An unfolding environmental crisis in Florida spotlights potential water pollution risks at hazardous “gyp stacks” in Idaho.
Southeast Idaho is home to some of the most prolific phosphate ore deposits in the country, which account for roughly 22% of the total domestic supply, according to the Bureau of Land Management. Several large phosphate mines – owned by Bayer, Itafos, and Simplot – operate in the Soda Springs/Blackfoot River area. Once this ore is taken out of the ground, large industrial plants nearby process it to produce chemical fertilizers and pesticides, like Roundup.
The processing of phosphate ore to produce phosphoric acid creates a byproduct called phosphogypsum, a toxic and radioactive waste that is generally high in silver, cadmium, selenium, and radium-226 (a radioactive isotope) concentrations. Phosphogypsum is stored in piles, known as gyp stacks, that stretch over hundreds of acres and stand hundreds of feet tall.
Given the long history of phosphate mining and processing in southeast Idaho, there are several large gyp stacks in this area – most notably Itafos’ Conda gyp stacks near Soda Springs and Simplot’s Don Plant gyp stacks near Pocatello. Gyp stacks typically have sizable wastewater lagoons, only some of which include synthetic liners to prevent leakage. For instance, though waste has been stored there for decades, the lining of Simplot’s gyp stacks near Pocatello was not fully completed until 2018. Even for fully lined wastewater lagoons, the risk of a leak or breach is ever-present.
The consequences of such a leak or breach can be enormous. The spill from Florida’s Piney Point gyp stack reservoir, for example, has already resulted in the discharge of 165 million gallons (and growing by the day) of contaminated wastewater directly into Tampa Bay. This release of nitrogen and phosphorus-laden wastewater will likely exacerbate ongoing issues related to pollutants and associated algal outbreaks in the harbor.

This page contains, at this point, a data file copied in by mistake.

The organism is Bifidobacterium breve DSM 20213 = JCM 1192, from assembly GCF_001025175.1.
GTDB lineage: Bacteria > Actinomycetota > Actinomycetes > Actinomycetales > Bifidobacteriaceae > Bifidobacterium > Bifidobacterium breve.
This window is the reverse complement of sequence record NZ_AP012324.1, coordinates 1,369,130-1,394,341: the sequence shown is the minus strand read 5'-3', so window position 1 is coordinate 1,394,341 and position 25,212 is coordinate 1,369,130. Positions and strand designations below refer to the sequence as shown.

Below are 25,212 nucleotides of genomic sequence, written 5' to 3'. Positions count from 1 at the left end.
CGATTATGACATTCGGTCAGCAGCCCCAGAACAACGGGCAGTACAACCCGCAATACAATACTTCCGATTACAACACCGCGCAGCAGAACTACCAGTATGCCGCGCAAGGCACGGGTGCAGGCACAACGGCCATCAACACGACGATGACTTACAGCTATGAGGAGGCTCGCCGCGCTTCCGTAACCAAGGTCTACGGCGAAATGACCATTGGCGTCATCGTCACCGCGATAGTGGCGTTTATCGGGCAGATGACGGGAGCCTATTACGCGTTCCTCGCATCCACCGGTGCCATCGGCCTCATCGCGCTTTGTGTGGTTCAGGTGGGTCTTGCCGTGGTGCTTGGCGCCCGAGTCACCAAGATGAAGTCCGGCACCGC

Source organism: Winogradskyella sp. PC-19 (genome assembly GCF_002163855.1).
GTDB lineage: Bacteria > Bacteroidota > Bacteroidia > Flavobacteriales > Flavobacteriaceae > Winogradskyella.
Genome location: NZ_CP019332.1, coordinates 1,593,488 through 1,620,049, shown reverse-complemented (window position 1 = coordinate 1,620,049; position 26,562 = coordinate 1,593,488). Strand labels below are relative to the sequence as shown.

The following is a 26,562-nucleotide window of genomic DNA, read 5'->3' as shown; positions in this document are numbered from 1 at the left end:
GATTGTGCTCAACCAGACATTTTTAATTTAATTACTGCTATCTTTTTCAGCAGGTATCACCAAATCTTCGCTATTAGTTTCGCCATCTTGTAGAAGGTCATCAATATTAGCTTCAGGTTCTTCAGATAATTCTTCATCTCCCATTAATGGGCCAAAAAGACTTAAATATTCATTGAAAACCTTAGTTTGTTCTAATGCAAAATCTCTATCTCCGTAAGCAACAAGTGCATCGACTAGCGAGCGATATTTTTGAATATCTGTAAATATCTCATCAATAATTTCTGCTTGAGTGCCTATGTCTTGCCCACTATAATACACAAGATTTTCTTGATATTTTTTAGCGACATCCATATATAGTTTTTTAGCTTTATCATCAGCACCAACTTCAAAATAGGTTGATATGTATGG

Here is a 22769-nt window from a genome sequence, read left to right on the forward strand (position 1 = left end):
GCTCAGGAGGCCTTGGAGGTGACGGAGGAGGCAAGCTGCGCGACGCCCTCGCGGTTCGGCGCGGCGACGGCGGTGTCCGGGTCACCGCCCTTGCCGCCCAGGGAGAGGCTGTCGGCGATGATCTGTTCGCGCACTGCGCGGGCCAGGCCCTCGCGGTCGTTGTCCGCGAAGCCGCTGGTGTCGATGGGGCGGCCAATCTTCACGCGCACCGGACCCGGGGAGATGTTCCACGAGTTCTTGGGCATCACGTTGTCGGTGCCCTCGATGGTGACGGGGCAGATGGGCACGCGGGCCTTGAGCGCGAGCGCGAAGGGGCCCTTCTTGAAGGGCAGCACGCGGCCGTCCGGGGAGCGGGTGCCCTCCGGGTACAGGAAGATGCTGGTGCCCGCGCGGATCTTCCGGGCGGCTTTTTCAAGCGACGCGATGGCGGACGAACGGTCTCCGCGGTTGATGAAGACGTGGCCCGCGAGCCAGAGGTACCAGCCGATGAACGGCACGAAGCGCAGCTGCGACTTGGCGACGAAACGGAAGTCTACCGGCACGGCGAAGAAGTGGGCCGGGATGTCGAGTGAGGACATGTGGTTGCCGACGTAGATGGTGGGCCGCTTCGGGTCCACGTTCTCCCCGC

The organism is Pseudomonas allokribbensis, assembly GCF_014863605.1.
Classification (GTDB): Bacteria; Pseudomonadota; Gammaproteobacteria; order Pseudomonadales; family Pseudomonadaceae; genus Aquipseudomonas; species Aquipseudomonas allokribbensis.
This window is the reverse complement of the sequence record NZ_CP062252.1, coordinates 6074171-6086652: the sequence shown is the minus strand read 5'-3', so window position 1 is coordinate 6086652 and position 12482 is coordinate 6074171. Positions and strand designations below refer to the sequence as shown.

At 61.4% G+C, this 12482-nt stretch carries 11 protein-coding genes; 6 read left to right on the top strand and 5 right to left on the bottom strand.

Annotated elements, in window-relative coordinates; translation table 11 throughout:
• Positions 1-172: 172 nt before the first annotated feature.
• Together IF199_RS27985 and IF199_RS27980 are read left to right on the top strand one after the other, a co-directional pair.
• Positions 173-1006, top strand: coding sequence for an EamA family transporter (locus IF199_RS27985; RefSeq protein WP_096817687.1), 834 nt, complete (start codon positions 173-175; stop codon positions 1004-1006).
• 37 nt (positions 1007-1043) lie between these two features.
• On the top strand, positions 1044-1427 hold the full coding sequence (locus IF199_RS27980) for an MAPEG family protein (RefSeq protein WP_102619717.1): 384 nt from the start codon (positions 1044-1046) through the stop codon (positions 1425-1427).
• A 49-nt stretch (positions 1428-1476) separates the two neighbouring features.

Although the Florida gyp stacks are subject to more precipitation and less evaporation than those in Idaho’s more arid climate, making it harder to contain and control the volume of wastewater, we’re not entirely out of the woods here in Idaho. The gyp stacks located in Idaho have already had significant pollution issues.
The Conda gyp stack near Soda Springs experienced a significant dike breach in 2006 that resulted in the discharge of approximately 3.5 million gallons of acidic wastewater. Also, the Don Plant gyp stack has historically contaminated local groundwater with adverse effects on the Portneuf River, resulting in an EPA Superfund site designation. The Shoshone-Bannock Tribes use the Fort Hall Bottoms, a large wetland area located about three miles downgradient of the Superfund site, for traditional and ceremonial activities, such as hunting and fishing.
Ongoing waste disposal at these sites has the potential to contaminate important waterways like the Portneuf and Blackfoot Rivers. Further, a large-scale gyp stack failure would cause environmentally severe impacts at a magnitude that we’ve never seen before in southeast Idaho.
To complicate the situation further, the Idaho Legislature is considering a bill that would codify design regulations for new gyp stacks without groundwater monitoring requirements and make it more difficult to incorporate new technological advances. ICL testified before the Idaho House and Senate in opposition to this bill and continues to encourage the Senate to oppose this misguided legislation.
Stay tuned to ICL for the latest on this bill.